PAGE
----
Windräder: Lethal for non-native bats
German plants also endanger migratory bats from neighboring countriesRead out
Rotating death traps: Wind turbines are not only a deadly threat to bats, they actually lure them. Not only bats from the surrounding area are dying, but also many who are on their way to their winter quarters and come from far away. This is now confirmed by a study of German biologists. Especially fatal: Most of the dead are females and young and thus those who are important for the preservation of the species.
Wind turbines deliver clean electricity and are important for the energy transition. But they too have dark sides. One of them: For many birds and bats, the rotor blades are a deadly danger. If the facilities are not shut down during the night - the time when the bats are most active - then an estimated 300, 000 bats at wind turbines in Germany could crash every year, such as Linn Lehnert from the Leibniz Institute for Zoo and Wildlife Research (IZW) and their colleagues to report.
For their study, the biologists examined deaths of large noctule-nests (Nyctalus noctula), a migratory species of bat on wind algae. These bats are among the most common victims of wind farms installed in northern Germany. To determine their origin, the researchers analyzed the ratio of heavy to light hydrogen in keratin of the hair. Both hydrogen forms are absorbed by the water and preserved in the hair. Because their relationship varies with ambient temperature and latitude, it tells where an animal came from.
A quarter of the dead were just passing through
As it turned out, more than a quarter of the bats did not come from the vicinity of the wind farms. Instead, they were animals on their way to their winter quarters in Germany or south-western Europe. They came from the northeastern distribution area, which extends from the Baltic States over Russia and Belarus to Poland. Germany is exactly on the migration route of these bats when they move to warmer areas for the winter, for example to Germany, or further to Switzerland or to southern France.Areas of origin (red) of the large noctule found dead at the German wind turbines (white dots). Lehnert et al. / PLOS ONE, doi: 10.1371 / journal.pone.0103106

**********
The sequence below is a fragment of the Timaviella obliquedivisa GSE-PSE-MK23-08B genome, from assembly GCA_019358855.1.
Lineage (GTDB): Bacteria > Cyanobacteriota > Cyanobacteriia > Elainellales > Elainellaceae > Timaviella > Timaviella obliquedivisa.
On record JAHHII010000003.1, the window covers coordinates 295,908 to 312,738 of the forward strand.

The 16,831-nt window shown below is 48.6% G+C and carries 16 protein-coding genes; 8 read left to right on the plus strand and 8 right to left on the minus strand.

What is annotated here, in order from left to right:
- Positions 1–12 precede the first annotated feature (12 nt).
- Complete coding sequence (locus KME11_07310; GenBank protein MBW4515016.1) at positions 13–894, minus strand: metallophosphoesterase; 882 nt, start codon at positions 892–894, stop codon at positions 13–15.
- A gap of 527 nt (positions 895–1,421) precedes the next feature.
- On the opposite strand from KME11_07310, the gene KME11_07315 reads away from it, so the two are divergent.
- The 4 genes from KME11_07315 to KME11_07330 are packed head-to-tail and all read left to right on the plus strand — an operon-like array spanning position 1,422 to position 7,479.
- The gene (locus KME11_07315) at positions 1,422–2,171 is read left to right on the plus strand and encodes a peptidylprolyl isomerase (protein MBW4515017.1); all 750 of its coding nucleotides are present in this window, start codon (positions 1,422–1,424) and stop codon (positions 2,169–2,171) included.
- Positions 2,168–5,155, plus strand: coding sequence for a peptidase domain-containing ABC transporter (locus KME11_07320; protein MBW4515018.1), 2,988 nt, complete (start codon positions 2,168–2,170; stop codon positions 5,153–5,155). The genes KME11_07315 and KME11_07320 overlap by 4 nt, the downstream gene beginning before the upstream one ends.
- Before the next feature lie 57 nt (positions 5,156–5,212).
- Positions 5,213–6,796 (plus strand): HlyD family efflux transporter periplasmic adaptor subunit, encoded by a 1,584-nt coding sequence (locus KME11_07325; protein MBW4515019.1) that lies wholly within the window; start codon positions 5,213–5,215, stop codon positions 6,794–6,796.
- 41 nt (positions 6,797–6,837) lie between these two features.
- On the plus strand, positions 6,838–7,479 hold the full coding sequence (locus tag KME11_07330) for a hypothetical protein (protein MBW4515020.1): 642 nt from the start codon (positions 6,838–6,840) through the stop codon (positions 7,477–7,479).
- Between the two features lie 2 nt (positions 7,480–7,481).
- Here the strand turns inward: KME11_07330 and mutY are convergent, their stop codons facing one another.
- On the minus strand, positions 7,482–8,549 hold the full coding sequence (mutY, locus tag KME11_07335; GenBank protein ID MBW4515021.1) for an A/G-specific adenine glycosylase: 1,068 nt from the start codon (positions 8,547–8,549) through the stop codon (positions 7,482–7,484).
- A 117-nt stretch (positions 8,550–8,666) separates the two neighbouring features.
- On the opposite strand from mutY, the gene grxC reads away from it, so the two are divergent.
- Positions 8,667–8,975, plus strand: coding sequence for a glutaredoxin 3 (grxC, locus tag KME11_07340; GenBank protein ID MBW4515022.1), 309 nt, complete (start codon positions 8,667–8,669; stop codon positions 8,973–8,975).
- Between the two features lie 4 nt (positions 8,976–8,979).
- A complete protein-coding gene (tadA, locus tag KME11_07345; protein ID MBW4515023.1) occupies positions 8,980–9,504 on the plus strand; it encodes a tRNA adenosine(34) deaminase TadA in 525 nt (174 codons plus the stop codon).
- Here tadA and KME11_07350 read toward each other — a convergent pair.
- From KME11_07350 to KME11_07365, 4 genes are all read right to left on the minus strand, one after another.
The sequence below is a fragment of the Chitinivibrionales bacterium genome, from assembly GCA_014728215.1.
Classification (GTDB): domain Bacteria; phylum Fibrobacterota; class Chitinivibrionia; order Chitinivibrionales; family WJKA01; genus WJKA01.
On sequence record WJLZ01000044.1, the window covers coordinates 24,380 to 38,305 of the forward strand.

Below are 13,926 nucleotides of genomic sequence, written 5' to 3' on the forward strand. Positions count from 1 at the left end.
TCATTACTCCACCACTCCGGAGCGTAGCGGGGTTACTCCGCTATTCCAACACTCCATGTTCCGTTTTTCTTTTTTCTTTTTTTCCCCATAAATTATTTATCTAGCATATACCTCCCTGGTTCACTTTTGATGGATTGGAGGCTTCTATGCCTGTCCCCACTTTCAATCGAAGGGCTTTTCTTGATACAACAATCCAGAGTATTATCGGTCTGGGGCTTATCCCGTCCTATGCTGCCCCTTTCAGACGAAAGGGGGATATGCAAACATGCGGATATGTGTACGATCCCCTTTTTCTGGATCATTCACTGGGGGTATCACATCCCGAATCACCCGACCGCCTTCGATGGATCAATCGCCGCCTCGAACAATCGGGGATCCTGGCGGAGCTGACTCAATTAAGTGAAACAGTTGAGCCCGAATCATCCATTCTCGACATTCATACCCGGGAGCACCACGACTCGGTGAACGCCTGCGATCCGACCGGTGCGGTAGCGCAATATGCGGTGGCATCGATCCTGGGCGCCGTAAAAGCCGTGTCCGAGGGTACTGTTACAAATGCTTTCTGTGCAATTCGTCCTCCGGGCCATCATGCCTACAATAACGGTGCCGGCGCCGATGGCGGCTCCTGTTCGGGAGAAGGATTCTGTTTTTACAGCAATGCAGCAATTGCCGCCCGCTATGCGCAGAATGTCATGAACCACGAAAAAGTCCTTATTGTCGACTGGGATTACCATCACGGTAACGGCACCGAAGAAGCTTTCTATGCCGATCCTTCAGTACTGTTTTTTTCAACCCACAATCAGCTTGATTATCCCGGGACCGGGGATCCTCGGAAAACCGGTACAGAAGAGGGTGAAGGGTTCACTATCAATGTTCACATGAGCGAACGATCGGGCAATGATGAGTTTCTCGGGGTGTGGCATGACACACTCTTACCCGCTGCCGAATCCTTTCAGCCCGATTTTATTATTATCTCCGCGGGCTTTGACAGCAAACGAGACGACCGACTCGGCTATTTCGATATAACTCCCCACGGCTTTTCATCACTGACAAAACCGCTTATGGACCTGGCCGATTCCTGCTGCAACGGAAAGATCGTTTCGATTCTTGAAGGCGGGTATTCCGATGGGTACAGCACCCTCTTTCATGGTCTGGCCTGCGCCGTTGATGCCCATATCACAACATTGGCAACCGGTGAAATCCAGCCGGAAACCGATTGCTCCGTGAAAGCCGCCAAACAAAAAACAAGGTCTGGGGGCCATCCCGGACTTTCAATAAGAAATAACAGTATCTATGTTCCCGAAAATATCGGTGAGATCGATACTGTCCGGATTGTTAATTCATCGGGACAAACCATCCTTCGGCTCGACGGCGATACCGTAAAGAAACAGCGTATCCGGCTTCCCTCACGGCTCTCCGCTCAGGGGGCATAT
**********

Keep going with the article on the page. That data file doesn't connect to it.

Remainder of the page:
For these populations, a loss is particularly dramatic, as they are unlikely to proliferate in adverse climatic conditions in some years anyway, as the researchers explain. If many other bats on German wind turbines then fail, the stock is likely to be vulnerable. The study shows that in Germany we not only bear responsibility for the conservation of native bat species, but also migrant bats from distant countries due to their central location as a transit country, emphasizes bat expert Christian Voigt from the IZW. display
It especially affects females and juveniles
In addition Windr der are particularly fatal because they really attract the bats. The pull time is also mating time, then the bats fall right into the buzzing in the truest sense of the word. And that's what happens most in landscape-striking structures such as rocks, church towers, or wind turbines. As the study showed, particularly many female and young animals die on the wind turbines. This is particularly critical for the population, as one female does not have any potential kittens in the next generation.
"We are still a long way from knowing the population size, demographic parameters and consequences of such threats to the survival of bat populations, " the researchers said. However, the large number of bats killed every year at the wind farms shows that there is an urgent need for action at national and international level.
Consistent enforcement of bat protection urgently needed
Voigt is surprised that only a few measures are taken against these deadly traps: Featherers are protected under both national and EU law and are migrating bats They are also protected by a UN convention signed by Germany. Who kills a single bat, can be prosecuted. In the wind turbines, however, looked away generously. KlimThere, climate protection and species protection are played off against each other but they would have to go hand in hand in the sense of comprehensive environmental protection.
Windmills and bats actually fit together well: bats do not like strong winds. They are only active at wind speeds of a maximum of six to eight meters per second. That's where Windr ders first start producing energy properly. If the plants were only able to run in strong winds, collisions could be avoided - including those between climate and species divers. (PLOS ONE, 2014; doi: 10.1371 / journal.pone.0103106)
(Forschungsverbund Berlin eV, 14.08.2014 - NPO)